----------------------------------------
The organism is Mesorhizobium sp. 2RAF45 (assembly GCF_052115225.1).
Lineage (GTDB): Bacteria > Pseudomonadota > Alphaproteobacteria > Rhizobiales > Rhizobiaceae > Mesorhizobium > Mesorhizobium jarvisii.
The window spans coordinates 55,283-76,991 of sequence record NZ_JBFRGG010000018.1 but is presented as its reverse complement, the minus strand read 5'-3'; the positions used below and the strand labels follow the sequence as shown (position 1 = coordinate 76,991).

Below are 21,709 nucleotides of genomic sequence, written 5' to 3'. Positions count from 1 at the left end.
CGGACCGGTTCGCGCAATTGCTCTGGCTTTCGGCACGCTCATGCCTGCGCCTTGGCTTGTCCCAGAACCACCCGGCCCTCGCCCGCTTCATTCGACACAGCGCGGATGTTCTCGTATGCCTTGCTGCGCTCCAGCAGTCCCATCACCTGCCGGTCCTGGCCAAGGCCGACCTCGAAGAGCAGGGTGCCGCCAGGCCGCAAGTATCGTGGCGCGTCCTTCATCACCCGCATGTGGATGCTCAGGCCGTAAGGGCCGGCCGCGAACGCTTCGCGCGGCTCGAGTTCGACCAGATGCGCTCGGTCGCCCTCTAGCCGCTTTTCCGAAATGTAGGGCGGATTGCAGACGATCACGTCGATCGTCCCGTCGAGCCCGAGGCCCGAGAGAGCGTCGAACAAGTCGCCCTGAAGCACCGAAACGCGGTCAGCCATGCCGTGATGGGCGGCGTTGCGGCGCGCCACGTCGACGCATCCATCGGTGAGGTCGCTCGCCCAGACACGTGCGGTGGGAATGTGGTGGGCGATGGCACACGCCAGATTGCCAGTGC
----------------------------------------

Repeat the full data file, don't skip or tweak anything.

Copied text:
The organism is Mesorhizobium sp. 2RAF45 (assembly GCF_052115225.1).
Lineage (GTDB): Bacteria > Pseudomonadota > Alphaproteobacteria > Rhizobiales > Rhizobiaceae > Mesorhizobium > Mesorhizobium jarvisii.
The window spans coordinates 55,283-76,991 of sequence record NZ_JBFRGG010000018.1 but is presented as its reverse complement, the minus strand read 5'-3'; the positions used below and the strand labels follow the sequence as shown (position 1 = coordinate 76,991).

Below are 21,709 nucleotides of genomic sequence, written 5' to 3'. Positions count from 1 at the left end.
CGGACCGGTTCGCGCAATTGCTCTGGCTTTCGGCACGCTCATGCCTGCGCCTTGGCTTGTCCCAGAACCACCCGGCCCTCGCCCGCTTCATTCGACACAGCGCGGATGTTCTCGTATGCCTTGCTGCGCTCCAGCAGTCCCATCACCTGCCGGTCCTGGCCAAGGCCGACCTCGAAGAGCAGGGTGCCGCCAGGCCGCAAGTATCGTGGCGCGTCCTTCATCACCCGCATGTGGATGCTCAGGCCGTAAGGGCCGGCCGCGAACGCTTCGCGCGGCTCGAGTTCGACCAGATGCGCTCGGTCGCCCTCTAGCCGCTTTTCCGAAATGTAGGGCGGATTGCAGACGATCACGTCGATCGTCCCGTCGAGCCCGAGGCCCGAGAGAGCGTCGAACAAGTCGCCCTGAAGCACCGAAACGCGGTCAGCCATGCCGTGATGGGCGGCGTTGCGGCGCGCCACGTCGACGCATCCATCGGTGAGGTCGCTCGCCCAGACACGTGCGGTGGGAATGTGGTGGGCGATGGCACACGCCAGATTGCCAGTGC